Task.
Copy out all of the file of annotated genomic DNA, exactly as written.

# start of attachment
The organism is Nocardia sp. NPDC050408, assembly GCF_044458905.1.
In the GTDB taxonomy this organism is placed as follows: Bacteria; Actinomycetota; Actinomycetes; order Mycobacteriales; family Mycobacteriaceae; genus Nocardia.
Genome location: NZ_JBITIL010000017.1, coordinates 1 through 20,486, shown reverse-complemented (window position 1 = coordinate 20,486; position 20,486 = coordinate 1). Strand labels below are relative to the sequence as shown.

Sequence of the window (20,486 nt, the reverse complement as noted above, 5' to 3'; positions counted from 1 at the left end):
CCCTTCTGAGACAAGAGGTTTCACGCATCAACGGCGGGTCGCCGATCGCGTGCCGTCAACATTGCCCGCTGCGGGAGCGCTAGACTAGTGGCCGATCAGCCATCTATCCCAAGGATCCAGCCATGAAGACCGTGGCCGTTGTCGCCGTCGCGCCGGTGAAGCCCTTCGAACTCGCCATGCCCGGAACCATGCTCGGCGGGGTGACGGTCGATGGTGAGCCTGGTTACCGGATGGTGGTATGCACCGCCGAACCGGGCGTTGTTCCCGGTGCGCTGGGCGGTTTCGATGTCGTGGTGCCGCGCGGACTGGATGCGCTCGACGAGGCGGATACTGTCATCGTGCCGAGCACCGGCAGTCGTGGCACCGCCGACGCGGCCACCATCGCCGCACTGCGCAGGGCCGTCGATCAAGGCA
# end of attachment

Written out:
The organism is Nocardia sp. NPDC050408, assembly GCF_044458905.1.
In the GTDB taxonomy this organism is placed as follows: Bacteria; Actinomycetota; Actinomycetes; order Mycobacteriales; family Mycobacteriaceae; genus Nocardia.
Genome location: NZ_JBITIL010000017.1, coordinates 1 through 20,486, shown reverse-complemented (window position 1 = coordinate 20,486; position 20,486 = coordinate 1). Strand labels below are relative to the sequence as shown.

Sequence of the window (20,486 nt, the reverse complement as noted above, 5' to 3'; positions counted from 1 at the left end):
CCCTTCTGAGACAAGAGGTTTCACGCATCAACGGCGGGTCGCCGATCGCGTGCCGTCAACATTGCCCGCTGCGGGAGCGCTAGACTAGTGGCCGATCAGCCATCTATCCCAAGGATCCAGCCATGAAGACCGTGGCCGTTGTCGCCGTCGCGCCGGTGAAGCCCTTCGAACTCGCCATGCCCGGAACCATGCTCGGCGGGGTGACGGTCGATGGTGAGCCTGGTTACCGGATGGTGGTATGCACCGCCGAACCGGGCGTTGTTCCCGGTGCGCTGGGCGGTTTCGATGTCGTGGTGCCGCGCGGACTGGATGCGCTCGACGAGGCGGATACTGTCATCGTGCCGAGCACCGGCAGTCGTGGCACCGCCGACGCGGCCACCATCGCCGCACTGCGCAGGGCCGTCGATCAAGGCA